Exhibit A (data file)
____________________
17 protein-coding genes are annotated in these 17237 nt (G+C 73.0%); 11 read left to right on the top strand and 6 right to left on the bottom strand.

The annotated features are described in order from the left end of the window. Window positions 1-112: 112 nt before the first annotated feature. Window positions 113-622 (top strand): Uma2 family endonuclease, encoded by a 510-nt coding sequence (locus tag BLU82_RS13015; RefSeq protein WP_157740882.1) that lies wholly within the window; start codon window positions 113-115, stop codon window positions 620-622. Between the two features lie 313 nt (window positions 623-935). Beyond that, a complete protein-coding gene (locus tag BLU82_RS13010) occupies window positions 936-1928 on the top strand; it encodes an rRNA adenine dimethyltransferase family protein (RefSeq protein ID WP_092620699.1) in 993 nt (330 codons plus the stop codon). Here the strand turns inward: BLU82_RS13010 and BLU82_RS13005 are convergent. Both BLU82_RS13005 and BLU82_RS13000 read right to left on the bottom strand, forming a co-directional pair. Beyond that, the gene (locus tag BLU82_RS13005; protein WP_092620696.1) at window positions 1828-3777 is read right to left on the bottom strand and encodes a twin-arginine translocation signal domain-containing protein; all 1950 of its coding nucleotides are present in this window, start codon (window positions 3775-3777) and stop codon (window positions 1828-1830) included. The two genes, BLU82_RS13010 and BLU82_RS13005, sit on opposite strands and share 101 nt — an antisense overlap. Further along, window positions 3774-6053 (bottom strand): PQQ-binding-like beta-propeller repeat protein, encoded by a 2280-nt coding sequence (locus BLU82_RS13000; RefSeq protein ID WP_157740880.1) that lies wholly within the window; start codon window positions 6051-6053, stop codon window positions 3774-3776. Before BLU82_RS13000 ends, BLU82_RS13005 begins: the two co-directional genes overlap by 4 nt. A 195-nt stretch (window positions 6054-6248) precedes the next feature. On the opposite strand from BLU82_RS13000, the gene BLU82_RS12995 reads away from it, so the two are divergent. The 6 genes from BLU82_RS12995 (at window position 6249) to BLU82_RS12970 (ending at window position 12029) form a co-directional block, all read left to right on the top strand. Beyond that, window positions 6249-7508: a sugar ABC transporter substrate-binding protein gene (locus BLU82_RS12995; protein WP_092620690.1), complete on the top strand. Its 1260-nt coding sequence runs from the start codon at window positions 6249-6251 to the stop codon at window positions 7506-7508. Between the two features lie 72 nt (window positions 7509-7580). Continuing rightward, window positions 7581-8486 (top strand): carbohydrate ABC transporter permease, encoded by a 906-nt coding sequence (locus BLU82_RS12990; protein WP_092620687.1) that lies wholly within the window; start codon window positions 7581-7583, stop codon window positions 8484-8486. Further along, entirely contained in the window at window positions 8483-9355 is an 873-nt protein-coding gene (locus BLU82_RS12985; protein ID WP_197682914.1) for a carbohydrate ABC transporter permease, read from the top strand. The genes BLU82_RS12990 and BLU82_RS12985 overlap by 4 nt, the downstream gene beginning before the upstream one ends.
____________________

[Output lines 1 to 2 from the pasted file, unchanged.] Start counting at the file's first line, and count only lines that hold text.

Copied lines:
17 protein-coding genes are annotated in these 17237 nt (G+C 73.0%); 11 read left to right on the top strand and 6 right to left on the bottom strand.

The annotated features are described in order from the left end of the window. Window positions 1-112: 112 nt before the first annotated feature. Window positions 113-622 (top strand): Uma2 family endonuclease, encoded by a 510-nt coding sequence (locus tag BLU82_RS13015; RefSeq protein WP_157740882.1) that lies wholly within the window; start codon window positions 113-115, stop codon window positions 620-622. Between the two features lie 313 nt (window positions 623-935). Beyond that, a complete protein-coding gene (locus tag BLU82_RS13010) occupies window positions 936-1928 on the top strand; it encodes an rRNA adenine dimethyltransferase family protein (RefSeq protein ID WP_092620699.1) in 993 nt (330 codons plus the stop codon). Here the strand turns inward: BLU82_RS13010 and BLU82_RS13005 are convergent. Both BLU82_RS13005 and BLU82_RS13000 read right to left on the bottom strand, forming a co-directional pair. Beyond that, the gene (locus tag BLU82_RS13005; protein WP_092620696.1) at window positions 1828-3777 is read right to left on the bottom strand and encodes a twin-arginine translocation signal domain-containing protein; all 1950 of its coding nucleotides are present in this window, start codon (window positions 3775-3777) and stop codon (window positions 1828-1830) included. The two genes, BLU82_RS13010 and BLU82_RS13005, sit on opposite strands and share 101 nt — an antisense overlap. Further along, window positions 3774-6053 (bottom strand): PQQ-binding-like beta-propeller repeat protein, encoded by a 2280-nt coding sequence (locus BLU82_RS13000; RefSeq protein ID WP_157740880.1) that lies wholly within the window; start codon window positions 6051-6053, stop codon window positions 3774-3776. Before BLU82_RS13000 ends, BLU82_RS13005 begins: the two co-directional genes overlap by 4 nt. A 195-nt stretch (window positions 6054-6248) precedes the next feature. On the opposite strand from BLU82_RS13000, the gene BLU82_RS12995 reads away from it, so the two are divergent. The 6 genes from BLU82_RS12995 (at window position 6249) to BLU82_RS12970 (ending at window position 12029) form a co-directional block, all read left to right on the top strand. Beyond that, window positions 6249-7508: a sugar ABC transporter substrate-binding protein gene (locus BLU82_RS12995; protein WP_092620690.1), complete on the top strand. Its 1260-nt coding sequence runs from the start codon at window positions 6249-6251 to the stop codon at window positions 7506-7508. Between the two features lie 72 nt (window positions 7509-7580). Continuing rightward, window positions 7581-8486 (top strand): carbohydrate ABC transporter permease, encoded by a 906-nt coding sequence (locus BLU82_RS12990; protein WP_092620687.1) that lies wholly within the window; start codon window positions 7581-7583, stop codon window positions 8484-8486. Further along, entirely contained in the window at window positions 8483-9355 is an 873-nt protein-coding gene (locus BLU82_RS12985; protein ID WP_197682914.1) for a carbohydrate ABC transporter permease, read from the top strand. The genes BLU82_RS12990 and BLU82_RS12985 overlap by 4 nt, the downstream gene beginning before the upstream one ends.